Alternatives

Based on method of production, fish type, and consumer rating: only fish rated 2 and below are included as an alternative in the list below. Click on a name to show the sustainable options available.

Dab
Halibut, Atlantic (Farmed)
Halibut, Pacific
Megrim
Plaice
Sole, Dover sole, Common sole
Sole, Lemon
Turbot (Caught at sea)
Turbot (Farmed)

References

EU, 2019. Regulation (EU) 2019/472 of the European Parliament and of the Council of 19 March 2019 establishing a multiannual plan for stocks fished in the Western Waters and adjacent waters, and for fisheries exploiting those stocks. Available at https://eur-lex.europa.eu/legal-content/EN/TXT/?qid=1554387217276&uri=CELEX:32019R0472 [Accessed on 12.07.2019].

ICES. 2019. Working Group for the Celtic Seas Ecoregion (WGCSE). ICES Scientific Reports. 1:29. 1078 pp. doi: 10.17895/ices.pub.4982. Available at http://www.ices.dk/sites/pub/Publication%20Reports/Expert%20Group%20Report/Fisheries%20Resources%20Steering%20Group/2019/WGCSE/01_WGCSE_2019.pdf [Accessed on 17.07.2019].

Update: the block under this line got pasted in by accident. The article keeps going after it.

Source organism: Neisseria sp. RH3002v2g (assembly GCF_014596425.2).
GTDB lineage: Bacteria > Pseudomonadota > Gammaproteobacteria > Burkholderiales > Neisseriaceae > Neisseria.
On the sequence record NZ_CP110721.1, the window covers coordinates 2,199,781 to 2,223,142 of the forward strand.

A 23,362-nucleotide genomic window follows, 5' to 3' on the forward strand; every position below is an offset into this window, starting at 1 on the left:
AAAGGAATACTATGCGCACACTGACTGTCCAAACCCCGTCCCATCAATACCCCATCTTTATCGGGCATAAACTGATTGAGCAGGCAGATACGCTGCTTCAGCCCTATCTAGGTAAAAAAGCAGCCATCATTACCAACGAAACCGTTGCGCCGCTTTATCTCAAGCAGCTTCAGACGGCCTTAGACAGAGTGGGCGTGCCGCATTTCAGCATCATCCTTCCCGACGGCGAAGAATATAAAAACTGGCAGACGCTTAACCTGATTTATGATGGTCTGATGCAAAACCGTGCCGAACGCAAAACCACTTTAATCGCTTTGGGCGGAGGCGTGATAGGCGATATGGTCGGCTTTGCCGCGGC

ICES. 2019. Megrim (Lepidorhombus spp.) in divisions 4.a and 6.a (northern North Sea, West of Scotland). In Report of the ICES Advisory Committee, 2019. ICES Advice 2019, lez.27.4a6a, https://doi.org/10.17895/ices.advice.4786. Available at http://ices.dk/sites/pub/Publication%20Reports/Advice/2019/2019/lez.27.4a6a.pdf [Accessed on 19.07.2019].

Seafish, 2016. RASS Profile: Megrim in northern North Sea and West of Scotland. Available at https://www.seafish.org/risk-assessment-for-sourcing-seafood/profile/megrim-in-northern-north-sea-and-west-of-scotland [Accessed on 19.07.2019]